However, this cancellation was a bigger deal than ‘mere’ embarrassment of yet another pushed-out deadline. This publication had ‘pre-orders’ set up on Amazon (meaning the book was available for pre-order before publication and release). The publication cancellation meant all existing book pre-orders were also cancelled. You may have received a ‘pre-order cancellation’ notice from Amazon. I don’t know how many pre-orders were cancelled. I didn’t look at the numbers. It was too awful.

Media interest in my book – wasted

And I’d set-up a whole lot of marketing infrastructure around the book being released in July. There was plenty of media interest in my book (which was reassuring) and a bunch of interviews – including the Next magazine article mentioned at the start of this newsletter. You’ll see my non-existent book referred to in the article.

So all that marketing momentum was lost. And I still didn’t (and don’t) have a finished book.

Fortunately I’ve been around long enough to realize that things often have a funny way of working out – albeit not in the ways we were expecting nor on the timelines we were hoping for. The morning after the police dream I fought back. I got curious.

Where’s the damn silver lining!?

Having to cancel my book release bought up lots of still festering stuff. Okay.  Where were the gifts of this unpleasant event – or at least the lessons? Where was the silver lining? This old soul-pain stuff had been lured to the surface by my failure. Great!  Now what the hell was I supposed to do with it?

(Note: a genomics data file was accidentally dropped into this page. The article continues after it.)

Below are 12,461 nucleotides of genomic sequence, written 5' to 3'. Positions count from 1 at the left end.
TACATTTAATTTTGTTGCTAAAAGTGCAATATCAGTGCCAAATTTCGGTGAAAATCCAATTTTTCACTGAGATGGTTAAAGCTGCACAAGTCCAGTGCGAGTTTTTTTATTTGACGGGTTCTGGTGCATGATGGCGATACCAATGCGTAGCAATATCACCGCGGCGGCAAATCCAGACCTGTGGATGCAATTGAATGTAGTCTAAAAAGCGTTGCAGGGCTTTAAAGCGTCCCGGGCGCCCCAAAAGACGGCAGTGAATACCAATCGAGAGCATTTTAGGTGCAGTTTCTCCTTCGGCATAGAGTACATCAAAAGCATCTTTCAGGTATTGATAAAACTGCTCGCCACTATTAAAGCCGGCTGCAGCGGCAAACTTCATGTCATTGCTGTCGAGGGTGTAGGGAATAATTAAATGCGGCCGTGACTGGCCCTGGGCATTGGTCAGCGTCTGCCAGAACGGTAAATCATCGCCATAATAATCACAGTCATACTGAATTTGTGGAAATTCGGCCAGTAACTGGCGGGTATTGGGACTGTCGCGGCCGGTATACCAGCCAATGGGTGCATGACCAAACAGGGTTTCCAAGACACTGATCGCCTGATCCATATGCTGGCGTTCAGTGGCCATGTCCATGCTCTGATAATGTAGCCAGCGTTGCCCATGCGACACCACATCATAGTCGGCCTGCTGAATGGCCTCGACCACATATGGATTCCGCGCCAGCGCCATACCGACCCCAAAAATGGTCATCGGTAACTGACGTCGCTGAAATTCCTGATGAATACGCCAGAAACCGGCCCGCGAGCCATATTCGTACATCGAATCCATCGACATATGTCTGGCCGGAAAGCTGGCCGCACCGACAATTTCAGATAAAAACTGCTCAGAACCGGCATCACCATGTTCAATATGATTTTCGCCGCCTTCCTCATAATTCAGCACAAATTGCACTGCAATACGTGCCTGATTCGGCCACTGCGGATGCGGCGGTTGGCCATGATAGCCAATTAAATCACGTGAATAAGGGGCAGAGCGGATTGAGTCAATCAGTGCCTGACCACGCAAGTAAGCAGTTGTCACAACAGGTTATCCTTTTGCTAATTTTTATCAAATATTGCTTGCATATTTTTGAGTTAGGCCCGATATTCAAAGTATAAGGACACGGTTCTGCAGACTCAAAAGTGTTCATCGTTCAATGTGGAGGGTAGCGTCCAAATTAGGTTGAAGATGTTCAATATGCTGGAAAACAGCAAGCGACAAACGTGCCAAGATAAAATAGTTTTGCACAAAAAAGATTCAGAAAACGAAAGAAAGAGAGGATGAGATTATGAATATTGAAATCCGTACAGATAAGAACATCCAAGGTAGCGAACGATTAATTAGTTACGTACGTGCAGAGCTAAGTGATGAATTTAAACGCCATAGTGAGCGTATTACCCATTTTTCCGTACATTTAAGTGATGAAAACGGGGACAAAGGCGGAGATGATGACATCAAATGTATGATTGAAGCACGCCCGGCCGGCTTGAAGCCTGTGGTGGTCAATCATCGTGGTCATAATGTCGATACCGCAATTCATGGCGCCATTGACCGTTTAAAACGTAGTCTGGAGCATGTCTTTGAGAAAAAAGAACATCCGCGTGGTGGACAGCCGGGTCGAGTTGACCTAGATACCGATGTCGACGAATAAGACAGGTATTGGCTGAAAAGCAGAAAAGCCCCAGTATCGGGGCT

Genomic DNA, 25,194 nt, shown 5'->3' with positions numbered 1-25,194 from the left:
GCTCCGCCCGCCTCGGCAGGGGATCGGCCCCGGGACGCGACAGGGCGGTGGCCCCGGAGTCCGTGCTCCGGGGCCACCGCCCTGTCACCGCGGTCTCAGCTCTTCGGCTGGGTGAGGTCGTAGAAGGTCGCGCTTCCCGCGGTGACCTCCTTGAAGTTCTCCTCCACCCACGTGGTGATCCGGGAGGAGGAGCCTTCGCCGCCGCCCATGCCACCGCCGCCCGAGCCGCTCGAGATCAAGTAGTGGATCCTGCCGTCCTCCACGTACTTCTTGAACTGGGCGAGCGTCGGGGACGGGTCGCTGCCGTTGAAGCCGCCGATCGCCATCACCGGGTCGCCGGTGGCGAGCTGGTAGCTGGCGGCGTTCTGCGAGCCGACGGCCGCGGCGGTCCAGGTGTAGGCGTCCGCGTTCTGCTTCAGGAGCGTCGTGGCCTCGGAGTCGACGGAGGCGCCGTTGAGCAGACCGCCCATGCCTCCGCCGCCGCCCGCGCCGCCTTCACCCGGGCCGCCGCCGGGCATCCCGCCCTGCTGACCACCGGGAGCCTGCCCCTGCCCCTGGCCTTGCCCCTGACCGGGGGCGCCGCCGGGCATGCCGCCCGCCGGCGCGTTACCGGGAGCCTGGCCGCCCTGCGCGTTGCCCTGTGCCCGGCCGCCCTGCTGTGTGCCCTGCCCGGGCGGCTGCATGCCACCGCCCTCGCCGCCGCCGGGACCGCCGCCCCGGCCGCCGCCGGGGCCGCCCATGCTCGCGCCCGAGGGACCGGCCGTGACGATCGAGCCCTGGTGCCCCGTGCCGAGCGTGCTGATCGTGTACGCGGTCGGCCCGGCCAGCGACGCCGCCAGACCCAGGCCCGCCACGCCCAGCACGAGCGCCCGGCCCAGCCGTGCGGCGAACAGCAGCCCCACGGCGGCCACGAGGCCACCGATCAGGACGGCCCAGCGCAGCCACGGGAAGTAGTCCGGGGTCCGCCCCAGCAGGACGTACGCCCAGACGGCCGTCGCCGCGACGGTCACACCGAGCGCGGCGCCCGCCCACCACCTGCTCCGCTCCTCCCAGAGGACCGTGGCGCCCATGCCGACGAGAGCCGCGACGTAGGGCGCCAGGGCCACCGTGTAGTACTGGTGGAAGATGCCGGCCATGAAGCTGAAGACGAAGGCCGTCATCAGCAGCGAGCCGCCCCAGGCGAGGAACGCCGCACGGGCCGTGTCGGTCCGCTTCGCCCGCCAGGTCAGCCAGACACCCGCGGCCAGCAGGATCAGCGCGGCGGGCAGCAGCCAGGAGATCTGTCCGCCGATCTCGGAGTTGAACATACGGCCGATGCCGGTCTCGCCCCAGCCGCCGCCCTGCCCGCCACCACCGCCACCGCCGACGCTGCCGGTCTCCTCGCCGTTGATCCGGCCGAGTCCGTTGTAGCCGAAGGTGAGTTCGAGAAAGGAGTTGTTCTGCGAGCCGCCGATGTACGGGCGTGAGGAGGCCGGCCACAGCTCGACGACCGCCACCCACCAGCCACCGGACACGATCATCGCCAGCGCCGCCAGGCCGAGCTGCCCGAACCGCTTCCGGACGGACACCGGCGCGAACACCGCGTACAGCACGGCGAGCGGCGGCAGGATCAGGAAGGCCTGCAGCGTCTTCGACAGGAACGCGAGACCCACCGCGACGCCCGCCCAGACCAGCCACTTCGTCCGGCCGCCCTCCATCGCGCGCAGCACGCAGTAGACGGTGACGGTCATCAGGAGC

That’s when the epiphany hit me.

If that old painful stuff was anyone else’s old painful stuff, I’d know exactly what to do with it.

Drown it in compassion.

And, demonstrably, I knew how to do that. For other people. In 15 years of years of helping Lifeline callers, struggling students and many other people; I’ve eased pain, soothed anxiety attacks, validated people’s strengths, fears, and Selves, helped them stop procrastinating and start finishing, and given them reasons to live (although I couldn’t do that for my uncle).

I know how to help others with their old deep pain. Yet I wasn’t helping myself with my own.

Growing up with too much rejection and criticism can, unsurprisingly, have perverse effects. I’ve realized that like many in the ‘helping professions’ I found acceptance and self-worth in helping others.

A million messages we aren’t good enough

When we get a million messages that we aren’t good enough, when we do find something we are unarguably good at, it’s so tempting to clutch that thing like a drowning man clutches a life-ring.

The life-sized problem is that this type of self-worth is conditional self-worth, akin to debunked self-esteem. And our self-worth is conditional on ‘the helping’ being uni-directional. It’s conditional on us not being a bother, not inconveniencing anyone else, on not being weak, on being the strong one. On not receiving help, from anyone.